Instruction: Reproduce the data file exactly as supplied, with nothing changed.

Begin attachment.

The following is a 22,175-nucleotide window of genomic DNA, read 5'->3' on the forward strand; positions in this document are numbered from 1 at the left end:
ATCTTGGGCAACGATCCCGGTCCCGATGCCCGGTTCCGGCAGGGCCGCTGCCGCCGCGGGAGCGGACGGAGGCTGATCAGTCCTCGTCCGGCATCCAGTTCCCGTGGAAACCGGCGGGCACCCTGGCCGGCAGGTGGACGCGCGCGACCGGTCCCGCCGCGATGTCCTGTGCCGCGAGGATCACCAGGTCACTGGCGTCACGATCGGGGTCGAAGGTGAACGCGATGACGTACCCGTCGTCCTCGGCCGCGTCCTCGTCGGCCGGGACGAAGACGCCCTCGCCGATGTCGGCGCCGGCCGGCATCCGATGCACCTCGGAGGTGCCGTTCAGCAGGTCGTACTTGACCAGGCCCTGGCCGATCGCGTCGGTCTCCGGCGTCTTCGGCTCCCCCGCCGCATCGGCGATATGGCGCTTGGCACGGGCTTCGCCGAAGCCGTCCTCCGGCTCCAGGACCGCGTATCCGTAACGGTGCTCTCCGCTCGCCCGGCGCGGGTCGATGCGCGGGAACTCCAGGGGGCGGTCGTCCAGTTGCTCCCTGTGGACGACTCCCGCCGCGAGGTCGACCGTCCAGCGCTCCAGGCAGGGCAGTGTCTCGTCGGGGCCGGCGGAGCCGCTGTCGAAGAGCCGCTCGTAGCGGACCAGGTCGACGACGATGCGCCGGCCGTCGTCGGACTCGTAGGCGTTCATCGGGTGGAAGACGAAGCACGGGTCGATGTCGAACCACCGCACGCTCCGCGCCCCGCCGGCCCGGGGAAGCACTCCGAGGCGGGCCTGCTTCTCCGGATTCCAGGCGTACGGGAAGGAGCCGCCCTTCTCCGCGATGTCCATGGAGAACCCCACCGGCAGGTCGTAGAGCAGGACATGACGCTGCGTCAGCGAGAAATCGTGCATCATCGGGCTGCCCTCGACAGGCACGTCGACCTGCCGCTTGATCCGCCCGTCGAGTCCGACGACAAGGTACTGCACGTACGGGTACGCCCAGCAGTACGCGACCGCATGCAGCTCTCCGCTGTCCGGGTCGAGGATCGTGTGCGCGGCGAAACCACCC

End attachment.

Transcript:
The following is a 22,175-nucleotide window of genomic DNA, read 5'->3' on the forward strand; positions in this document are numbered from 1 at the left end:
ATCTTGGGCAACGATCCCGGTCCCGATGCCCGGTTCCGGCAGGGCCGCTGCCGCCGCGGGAGCGGACGGAGGCTGATCAGTCCTCGTCCGGCATCCAGTTCCCGTGGAAACCGGCGGGCACCCTGGCCGGCAGGTGGACGCGCGCGACCGGTCCCGCCGCGATGTCCTGTGCCGCGAGGATCACCAGGTCACTGGCGTCACGATCGGGGTCGAAGGTGAACGCGATGACGTACCCGTCGTCCTCGGCCGCGTCCTCGTCGGCCGGGACGAAGACGCCCTCGCCGATGTCGGCGCCGGCCGGCATCCGATGCACCTCGGAGGTGCCGTTCAGCAGGTCGTACTTGACCAGGCCCTGGCCGATCGCGTCGGTCTCCGGCGTCTTCGGCTCCCCCGCCGCATCGGCGATATGGCGCTTGGCACGGGCTTCGCCGAAGCCGTCCTCCGGCTCCAGGACCGCGTATCCGTAACGGTGCTCTCCGCTCGCCCGGCGCGGGTCGATGCGCGGGAACTCCAGGGGGCGGTCGTCCAGTTGCTCCCTGTGGACGACTCCCGCCGCGAGGTCGACCGTCCAGCGCTCCAGGCAGGGCAGTGTCTCGTCGGGGCCGGCGGAGCCGCTGTCGAAGAGCCGCTCGTAGCGGACCAGGTCGACGACGATGCGCCGGCCGTCGTCGGACTCGTAGGCGTTCATCGGGTGGAAGACGAAGCACGGGTCGATGTCGAACCACCGCACGCTCCGCGCCCCGCCGGCCCGGGGAAGCACTCCGAGGCGGGCCTGCTTCTCCGGATTCCAGGCGTACGGGAAGGAGCCGCCCTTCTCCGCGATGTCCATGGAGAACCCCACCGGCAGGTCGTAGAGCAGGACATGACGCTGCGTCAGCGAGAAATCGTGCATCATCGGGCTGCCCTCGACAGGCACGTCGACCTGCCGCTTGATCCGCCCGTCGAGTCCGACGACAAGGTACTGCACGTACGGGTACGCCCAGCAGTACGCGACCGCATGCAGCTCTCCGCTGTCCGGGTCGAGGATCGTGTGCGCGGCGAAACCACCC